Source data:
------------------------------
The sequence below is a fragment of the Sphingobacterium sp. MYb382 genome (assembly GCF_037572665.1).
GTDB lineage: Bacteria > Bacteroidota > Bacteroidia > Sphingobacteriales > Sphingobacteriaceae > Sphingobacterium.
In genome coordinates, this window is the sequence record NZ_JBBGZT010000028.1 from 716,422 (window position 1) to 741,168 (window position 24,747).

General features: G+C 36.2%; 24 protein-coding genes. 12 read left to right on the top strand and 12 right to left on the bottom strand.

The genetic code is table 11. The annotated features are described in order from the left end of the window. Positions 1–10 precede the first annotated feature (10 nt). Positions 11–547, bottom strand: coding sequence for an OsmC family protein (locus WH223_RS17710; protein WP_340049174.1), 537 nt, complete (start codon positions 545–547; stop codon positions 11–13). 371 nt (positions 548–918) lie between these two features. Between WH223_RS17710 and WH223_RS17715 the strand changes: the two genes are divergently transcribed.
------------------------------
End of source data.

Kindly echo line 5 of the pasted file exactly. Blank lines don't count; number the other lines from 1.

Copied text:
The genetic code is table 11. The annotated features are described in order from the left end of the window. Positions 1–10 precede the first annotated feature (10 nt). Positions 11–547, bottom strand: coding sequence for an OsmC family protein (locus WH223_RS17710; protein WP_340049174.1), 537 nt, complete (start codon positions 545–547; stop codon positions 11–13). 371 nt (positions 548–918) lie between these two features. Between WH223_RS17710 and WH223_RS17715 the strand changes: the two genes are divergently transcribed.